Deputy Head of Research, Head of Asia-Pacific Program and China Analyst with the Polish Institute of International Affairs
In recent months one may observe the internationalization of Taiwan’s issue. The situation in Europe is similar, in a form of a new positive hype around the island. There are two main driving forces for this trend. The first one is China: its recent very assertive behavior in a form of wolf-warrior diplomacy as well as tightening Xi Jinping’s grip on domestic issues. The second is Taiwan: its economic performance is critically important for the global economy, especially noticeable during the pandemic (e.g. role of semiconductors – manufactured in Taiwan – in global value-chains, raising awareness of a need to decrease economic dependence on China, etc.), and foreign activities (e.g. health diplomacy) with a focus on island’s separateness from China, highlighting well-functioning democracy with a progressive society that defines itself as Taiwanese people.
This positive perception of Taiwan is epitomized in friendly discourse about the island and concrete initiatives to enhance ties with Taipei with the best example of a standalone European Parliament report on Taiwan.
This Taiwan-friendly hype is not only noticeable at the EU level, but also at the member states tier with Central Europe playing a vanguard role in enhancing ties with Taipei. There are several reasons for this trend such as similarities or shared experiences that make Central Europe and Taiwan closer together. Among them is the experience of living under the shadow of a big and authoritarian neighbor (in the case of Central Europe – the Soviet Union); Central Europe and Taiwan experience of transformation from an authoritarian system to democracy in the late 1980s and early 1990s; and all parties‘ appreciation of cooperation with the US as a security guarantor. What is more, the island with its economy based on high technology and innovation and home to global IT companies is an attractive economic and scientific partner for the region.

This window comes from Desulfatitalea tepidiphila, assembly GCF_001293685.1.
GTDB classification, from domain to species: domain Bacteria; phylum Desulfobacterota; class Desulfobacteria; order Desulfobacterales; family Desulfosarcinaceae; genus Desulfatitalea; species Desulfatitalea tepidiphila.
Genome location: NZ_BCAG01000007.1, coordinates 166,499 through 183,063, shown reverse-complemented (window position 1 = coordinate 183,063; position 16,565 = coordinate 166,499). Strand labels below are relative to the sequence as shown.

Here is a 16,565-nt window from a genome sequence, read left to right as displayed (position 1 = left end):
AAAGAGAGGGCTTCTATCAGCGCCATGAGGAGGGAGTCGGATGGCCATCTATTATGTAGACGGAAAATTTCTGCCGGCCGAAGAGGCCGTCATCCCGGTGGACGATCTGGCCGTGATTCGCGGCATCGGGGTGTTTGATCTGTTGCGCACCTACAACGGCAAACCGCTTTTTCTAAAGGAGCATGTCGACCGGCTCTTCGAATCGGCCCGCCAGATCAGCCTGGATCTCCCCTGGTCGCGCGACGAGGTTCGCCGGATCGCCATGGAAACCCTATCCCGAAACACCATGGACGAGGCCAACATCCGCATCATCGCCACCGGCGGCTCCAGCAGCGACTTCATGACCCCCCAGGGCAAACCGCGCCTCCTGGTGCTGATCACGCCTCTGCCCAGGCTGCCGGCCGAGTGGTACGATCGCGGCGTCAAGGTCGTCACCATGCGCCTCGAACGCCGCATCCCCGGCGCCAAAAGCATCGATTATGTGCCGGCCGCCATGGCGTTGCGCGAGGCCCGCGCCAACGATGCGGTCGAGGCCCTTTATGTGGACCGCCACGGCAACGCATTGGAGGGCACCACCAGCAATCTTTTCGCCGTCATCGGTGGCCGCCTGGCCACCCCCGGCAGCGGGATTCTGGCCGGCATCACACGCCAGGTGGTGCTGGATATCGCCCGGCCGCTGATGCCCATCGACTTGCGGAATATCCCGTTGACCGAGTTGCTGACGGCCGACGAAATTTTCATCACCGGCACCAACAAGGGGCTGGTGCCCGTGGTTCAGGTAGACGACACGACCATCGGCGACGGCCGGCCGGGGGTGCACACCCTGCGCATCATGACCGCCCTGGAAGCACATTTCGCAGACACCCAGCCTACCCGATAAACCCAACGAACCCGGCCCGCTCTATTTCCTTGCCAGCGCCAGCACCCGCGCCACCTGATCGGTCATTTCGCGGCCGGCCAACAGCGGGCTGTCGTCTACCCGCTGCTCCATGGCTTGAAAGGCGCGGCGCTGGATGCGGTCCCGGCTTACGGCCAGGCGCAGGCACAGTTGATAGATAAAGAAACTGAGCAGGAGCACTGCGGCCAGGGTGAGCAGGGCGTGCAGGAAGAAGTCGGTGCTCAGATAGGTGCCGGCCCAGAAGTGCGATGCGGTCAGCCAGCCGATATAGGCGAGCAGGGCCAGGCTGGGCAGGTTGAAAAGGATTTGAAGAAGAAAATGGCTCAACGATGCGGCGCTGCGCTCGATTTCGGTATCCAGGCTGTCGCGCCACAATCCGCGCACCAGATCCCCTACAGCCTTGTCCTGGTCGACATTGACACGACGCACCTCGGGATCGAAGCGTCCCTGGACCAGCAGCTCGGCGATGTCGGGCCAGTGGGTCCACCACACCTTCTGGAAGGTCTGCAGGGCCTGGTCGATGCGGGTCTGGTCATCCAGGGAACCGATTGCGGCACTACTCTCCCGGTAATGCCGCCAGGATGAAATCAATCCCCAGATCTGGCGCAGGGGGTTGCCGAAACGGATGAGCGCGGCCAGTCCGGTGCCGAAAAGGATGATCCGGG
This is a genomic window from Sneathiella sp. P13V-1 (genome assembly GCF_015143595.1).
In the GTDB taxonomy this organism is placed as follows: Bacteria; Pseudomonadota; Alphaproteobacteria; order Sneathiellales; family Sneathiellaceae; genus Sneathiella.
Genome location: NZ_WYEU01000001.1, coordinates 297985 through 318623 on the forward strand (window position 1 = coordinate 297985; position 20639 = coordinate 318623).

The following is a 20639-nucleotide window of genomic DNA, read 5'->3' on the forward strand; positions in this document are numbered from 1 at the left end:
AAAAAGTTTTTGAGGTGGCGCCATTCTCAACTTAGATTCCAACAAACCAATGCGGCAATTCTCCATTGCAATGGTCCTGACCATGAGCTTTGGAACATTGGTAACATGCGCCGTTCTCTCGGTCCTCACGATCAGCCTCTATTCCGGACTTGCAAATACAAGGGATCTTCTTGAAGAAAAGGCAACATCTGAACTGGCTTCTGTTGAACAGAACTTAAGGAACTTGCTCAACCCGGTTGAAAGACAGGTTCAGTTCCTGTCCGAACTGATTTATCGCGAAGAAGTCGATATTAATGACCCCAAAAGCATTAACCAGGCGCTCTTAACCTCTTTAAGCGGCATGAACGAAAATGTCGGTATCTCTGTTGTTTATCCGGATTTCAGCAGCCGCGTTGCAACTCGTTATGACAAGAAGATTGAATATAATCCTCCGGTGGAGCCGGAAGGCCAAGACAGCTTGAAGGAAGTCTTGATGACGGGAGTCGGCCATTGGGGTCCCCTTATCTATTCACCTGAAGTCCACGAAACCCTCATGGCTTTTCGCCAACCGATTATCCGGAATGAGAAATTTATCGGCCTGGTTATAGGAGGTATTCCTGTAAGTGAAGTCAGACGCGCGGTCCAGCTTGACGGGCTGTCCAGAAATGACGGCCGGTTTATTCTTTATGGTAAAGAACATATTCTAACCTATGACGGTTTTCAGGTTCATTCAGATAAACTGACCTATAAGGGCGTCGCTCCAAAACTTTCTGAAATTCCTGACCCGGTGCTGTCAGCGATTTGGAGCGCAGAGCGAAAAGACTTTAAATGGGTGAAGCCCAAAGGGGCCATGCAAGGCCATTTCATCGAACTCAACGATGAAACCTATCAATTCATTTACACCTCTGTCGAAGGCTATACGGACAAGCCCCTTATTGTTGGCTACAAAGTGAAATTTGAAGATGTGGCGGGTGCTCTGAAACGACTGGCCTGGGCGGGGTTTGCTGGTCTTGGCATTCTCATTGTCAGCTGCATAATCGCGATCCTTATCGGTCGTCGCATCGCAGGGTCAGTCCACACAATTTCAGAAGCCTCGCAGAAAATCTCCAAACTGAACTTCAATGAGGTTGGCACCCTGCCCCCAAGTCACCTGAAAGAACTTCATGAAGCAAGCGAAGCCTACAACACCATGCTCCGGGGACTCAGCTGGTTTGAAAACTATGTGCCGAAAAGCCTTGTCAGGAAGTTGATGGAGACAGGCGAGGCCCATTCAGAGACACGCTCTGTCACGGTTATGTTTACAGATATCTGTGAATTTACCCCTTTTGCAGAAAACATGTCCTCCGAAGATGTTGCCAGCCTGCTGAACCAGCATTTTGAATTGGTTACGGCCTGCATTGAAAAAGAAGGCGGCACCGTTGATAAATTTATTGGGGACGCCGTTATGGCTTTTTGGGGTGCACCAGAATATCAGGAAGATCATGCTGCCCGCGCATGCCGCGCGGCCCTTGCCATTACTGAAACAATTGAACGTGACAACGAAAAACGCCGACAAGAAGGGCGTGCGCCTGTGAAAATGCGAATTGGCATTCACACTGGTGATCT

Poland is among Central European countries that have been strengthening ties with Taiwan for several years. However, this process is not as spectacular as in the case of Czechia or Lithuania. Poland’s mindset could be described as enhancing its ties with Taiwan and simultaneously maintaining cooperation with the PRC. This means a rather non-confrontational approach towards China, which in practice means e.g. publicly underscoring the validity of the one-China policy to placate Beijing. In other words, Poland is meticulously balancing its ties with those two partners. And this approach is pretty consistent.
In 2016, after almost 20 years of talks, Poland and Taiwan signed an agreement on the avoidance of double taxation – it was a clear signal of Poland’s will of enhancing ties with the island. In 2018, Poland decided to change the name of the Polish representative office in Taiwan from the Warsaw Trade Office to the Polish Office in Taipei. While The Polish Investment & Trade Agency opened its Taipei-based office. What is more, information about Poland-Taiwan meetings or agreements (e.g. regular economic consultations – the latest held in September 2020) are publicly available on the Polish ministerial websites, which is a novelty as well.
In June 2019, Poland and Taiwan signed a bilateral agreement on legal cooperation in criminal matters, which subsequently became law in early 2021. The agreement covers mutual legal assistance, extradition, transfer of sentenced persons, and the exchange of information. This is the first such agreement that Taiwan has signed with the European country. During the pandemic, Poland also helped Taiwanese students get back home, co-organizing direct flights from Warsaw to Taipei by the LOT Polish Airlines. In September Poland handed over 400,000 AstraZeneca vaccine doses to Taiwan. There is also growing trade between the two sides as well as cooperation in science and education. This trend in bilateral ties seems to be continuing.
It seems that Central Europe’s closer cooperation with Taiwan might be seen as one of the reasons for the EU paying more attention to Taiwan, the argument for (or example of) rising US-EU convergence on China issue, and the EU’s incremental lean towards a perception of the PRC more as a “systemic rival” rather than “partner”. This also creates room for a debate about what “one-China policy” means and how to modify its boundaries.